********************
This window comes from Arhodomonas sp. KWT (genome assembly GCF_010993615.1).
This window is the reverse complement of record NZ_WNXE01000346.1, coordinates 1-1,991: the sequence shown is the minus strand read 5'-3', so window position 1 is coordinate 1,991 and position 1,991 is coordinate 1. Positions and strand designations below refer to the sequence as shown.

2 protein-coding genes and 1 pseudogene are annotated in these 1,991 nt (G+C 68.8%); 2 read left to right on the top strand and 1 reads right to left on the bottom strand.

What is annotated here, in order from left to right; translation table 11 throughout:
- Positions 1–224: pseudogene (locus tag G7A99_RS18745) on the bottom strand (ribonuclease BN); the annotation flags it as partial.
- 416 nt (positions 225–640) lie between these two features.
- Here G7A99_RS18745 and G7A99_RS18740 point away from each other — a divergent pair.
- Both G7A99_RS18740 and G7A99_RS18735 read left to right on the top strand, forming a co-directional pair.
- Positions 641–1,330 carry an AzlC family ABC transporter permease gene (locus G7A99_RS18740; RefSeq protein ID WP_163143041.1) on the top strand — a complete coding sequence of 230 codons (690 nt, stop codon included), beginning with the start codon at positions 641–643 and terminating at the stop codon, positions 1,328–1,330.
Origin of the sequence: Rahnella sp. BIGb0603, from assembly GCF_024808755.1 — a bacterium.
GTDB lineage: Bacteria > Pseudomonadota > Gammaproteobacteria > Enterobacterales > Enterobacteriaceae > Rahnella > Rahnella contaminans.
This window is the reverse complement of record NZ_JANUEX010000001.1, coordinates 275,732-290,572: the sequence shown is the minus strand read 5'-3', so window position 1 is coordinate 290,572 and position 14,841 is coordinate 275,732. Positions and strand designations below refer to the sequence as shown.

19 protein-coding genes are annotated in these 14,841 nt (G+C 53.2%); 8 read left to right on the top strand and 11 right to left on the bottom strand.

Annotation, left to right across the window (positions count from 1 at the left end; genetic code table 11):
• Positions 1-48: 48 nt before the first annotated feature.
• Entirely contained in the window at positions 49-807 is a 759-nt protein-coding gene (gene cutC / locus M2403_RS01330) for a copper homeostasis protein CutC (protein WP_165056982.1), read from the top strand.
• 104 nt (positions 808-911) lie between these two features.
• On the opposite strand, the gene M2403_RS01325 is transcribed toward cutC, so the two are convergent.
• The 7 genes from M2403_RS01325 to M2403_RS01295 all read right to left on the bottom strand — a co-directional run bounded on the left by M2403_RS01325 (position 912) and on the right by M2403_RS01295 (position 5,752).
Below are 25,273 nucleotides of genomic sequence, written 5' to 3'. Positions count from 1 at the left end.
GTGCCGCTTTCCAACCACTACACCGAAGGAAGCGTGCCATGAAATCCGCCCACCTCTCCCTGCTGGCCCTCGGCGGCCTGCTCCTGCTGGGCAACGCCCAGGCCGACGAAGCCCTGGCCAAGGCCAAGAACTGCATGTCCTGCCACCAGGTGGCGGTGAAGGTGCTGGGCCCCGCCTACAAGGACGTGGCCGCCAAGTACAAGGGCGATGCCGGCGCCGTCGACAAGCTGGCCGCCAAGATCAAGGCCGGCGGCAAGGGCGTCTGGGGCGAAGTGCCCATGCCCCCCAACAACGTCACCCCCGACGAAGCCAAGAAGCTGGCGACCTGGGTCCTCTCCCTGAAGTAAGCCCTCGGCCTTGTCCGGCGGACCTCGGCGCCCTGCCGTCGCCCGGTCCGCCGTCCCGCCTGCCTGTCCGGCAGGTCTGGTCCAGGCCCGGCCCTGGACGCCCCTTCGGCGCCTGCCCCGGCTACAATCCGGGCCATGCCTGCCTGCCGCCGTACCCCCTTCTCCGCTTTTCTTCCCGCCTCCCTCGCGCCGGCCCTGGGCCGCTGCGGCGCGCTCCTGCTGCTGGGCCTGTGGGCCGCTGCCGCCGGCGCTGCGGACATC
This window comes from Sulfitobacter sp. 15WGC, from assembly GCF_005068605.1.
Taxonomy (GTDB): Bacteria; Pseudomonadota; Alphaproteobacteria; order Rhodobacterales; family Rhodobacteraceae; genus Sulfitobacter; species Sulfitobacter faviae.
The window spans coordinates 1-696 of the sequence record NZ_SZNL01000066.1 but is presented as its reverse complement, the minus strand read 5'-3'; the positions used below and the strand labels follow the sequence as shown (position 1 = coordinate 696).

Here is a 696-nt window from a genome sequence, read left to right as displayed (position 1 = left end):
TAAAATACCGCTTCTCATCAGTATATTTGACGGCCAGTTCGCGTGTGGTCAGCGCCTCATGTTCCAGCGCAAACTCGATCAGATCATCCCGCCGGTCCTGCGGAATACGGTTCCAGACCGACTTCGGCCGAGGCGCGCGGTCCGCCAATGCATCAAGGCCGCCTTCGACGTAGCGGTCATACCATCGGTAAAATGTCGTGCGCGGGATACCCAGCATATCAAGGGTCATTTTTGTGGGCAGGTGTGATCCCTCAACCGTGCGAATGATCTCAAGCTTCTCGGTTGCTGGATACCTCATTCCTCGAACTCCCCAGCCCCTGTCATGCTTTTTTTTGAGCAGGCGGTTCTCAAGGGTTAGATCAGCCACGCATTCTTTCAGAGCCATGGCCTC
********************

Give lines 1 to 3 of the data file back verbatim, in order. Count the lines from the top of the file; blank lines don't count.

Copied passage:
This window comes from Arhodomonas sp. KWT (genome assembly GCF_010993615.1).
This window is the reverse complement of record NZ_WNXE01000346.1, coordinates 1-1,991: the sequence shown is the minus strand read 5'-3', so window position 1 is coordinate 1,991 and position 1,991 is coordinate 1. Positions and strand designations below refer to the sequence as shown.

2 protein-coding genes and 1 pseudogene are annotated in these 1,991 nt (G+C 68.8%); 2 read left to right on the top strand and 1 reads right to left on the bottom strand.